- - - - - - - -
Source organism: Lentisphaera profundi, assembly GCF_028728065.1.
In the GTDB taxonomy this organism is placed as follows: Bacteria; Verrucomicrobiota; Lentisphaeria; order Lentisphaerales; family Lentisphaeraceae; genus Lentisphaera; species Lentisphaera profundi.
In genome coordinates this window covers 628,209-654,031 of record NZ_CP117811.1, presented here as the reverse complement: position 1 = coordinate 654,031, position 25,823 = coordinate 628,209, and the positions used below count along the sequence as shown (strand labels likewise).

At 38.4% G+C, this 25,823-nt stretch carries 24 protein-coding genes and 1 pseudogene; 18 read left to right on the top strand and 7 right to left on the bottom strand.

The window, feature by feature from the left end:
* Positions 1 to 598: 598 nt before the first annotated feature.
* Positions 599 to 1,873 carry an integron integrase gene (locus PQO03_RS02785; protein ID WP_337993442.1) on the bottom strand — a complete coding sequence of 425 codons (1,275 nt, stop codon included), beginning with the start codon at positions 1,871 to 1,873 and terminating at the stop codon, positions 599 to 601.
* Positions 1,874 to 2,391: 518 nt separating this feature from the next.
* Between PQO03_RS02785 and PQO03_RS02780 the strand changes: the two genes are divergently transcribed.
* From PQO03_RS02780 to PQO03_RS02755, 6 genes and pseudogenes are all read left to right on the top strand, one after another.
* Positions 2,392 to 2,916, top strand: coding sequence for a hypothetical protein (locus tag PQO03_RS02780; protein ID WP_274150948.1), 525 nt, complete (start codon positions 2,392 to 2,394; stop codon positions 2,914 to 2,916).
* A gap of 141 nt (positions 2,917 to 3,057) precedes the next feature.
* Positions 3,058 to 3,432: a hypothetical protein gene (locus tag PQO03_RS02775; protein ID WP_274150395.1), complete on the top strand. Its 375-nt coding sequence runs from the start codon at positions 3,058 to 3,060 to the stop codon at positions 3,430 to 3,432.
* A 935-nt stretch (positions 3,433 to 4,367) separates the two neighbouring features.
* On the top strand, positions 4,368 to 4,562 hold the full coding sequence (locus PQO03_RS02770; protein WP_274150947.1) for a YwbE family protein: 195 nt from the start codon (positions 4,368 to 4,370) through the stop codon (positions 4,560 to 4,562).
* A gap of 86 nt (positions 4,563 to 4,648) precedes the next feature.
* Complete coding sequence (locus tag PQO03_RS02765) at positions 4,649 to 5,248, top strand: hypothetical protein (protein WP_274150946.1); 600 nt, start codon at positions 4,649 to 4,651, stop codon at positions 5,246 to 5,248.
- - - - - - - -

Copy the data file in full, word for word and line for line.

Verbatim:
Source organism: Lentisphaera profundi, assembly GCF_028728065.1.
In the GTDB taxonomy this organism is placed as follows: Bacteria; Verrucomicrobiota; Lentisphaeria; order Lentisphaerales; family Lentisphaeraceae; genus Lentisphaera; species Lentisphaera profundi.
In genome coordinates this window covers 628,209-654,031 of record NZ_CP117811.1, presented here as the reverse complement: position 1 = coordinate 654,031, position 25,823 = coordinate 628,209, and the positions used below count along the sequence as shown (strand labels likewise).

At 38.4% G+C, this 25,823-nt stretch carries 24 protein-coding genes and 1 pseudogene; 18 read left to right on the top strand and 7 right to left on the bottom strand.

The window, feature by feature from the left end:
* Positions 1 to 598: 598 nt before the first annotated feature.
* Positions 599 to 1,873 carry an integron integrase gene (locus PQO03_RS02785; protein ID WP_337993442.1) on the bottom strand — a complete coding sequence of 425 codons (1,275 nt, stop codon included), beginning with the start codon at positions 1,871 to 1,873 and terminating at the stop codon, positions 599 to 601.
* Positions 1,874 to 2,391: 518 nt separating this feature from the next.
* Between PQO03_RS02785 and PQO03_RS02780 the strand changes: the two genes are divergently transcribed.
* From PQO03_RS02780 to PQO03_RS02755, 6 genes and pseudogenes are all read left to right on the top strand, one after another.
* Positions 2,392 to 2,916, top strand: coding sequence for a hypothetical protein (locus tag PQO03_RS02780; protein ID WP_274150948.1), 525 nt, complete (start codon positions 2,392 to 2,394; stop codon positions 2,914 to 2,916).
* A gap of 141 nt (positions 2,917 to 3,057) precedes the next feature.
* Positions 3,058 to 3,432: a hypothetical protein gene (locus tag PQO03_RS02775; protein ID WP_274150395.1), complete on the top strand. Its 375-nt coding sequence runs from the start codon at positions 3,058 to 3,060 to the stop codon at positions 3,430 to 3,432.
* A 935-nt stretch (positions 3,433 to 4,367) separates the two neighbouring features.
* On the top strand, positions 4,368 to 4,562 hold the full coding sequence (locus PQO03_RS02770; protein WP_274150947.1) for a YwbE family protein: 195 nt from the start codon (positions 4,368 to 4,370) through the stop codon (positions 4,560 to 4,562).
* A gap of 86 nt (positions 4,563 to 4,648) precedes the next feature.
* Complete coding sequence (locus tag PQO03_RS02765) at positions 4,649 to 5,248, top strand: hypothetical protein (protein WP_274150946.1); 600 nt, start codon at positions 4,649 to 4,651, stop codon at positions 5,246 to 5,248.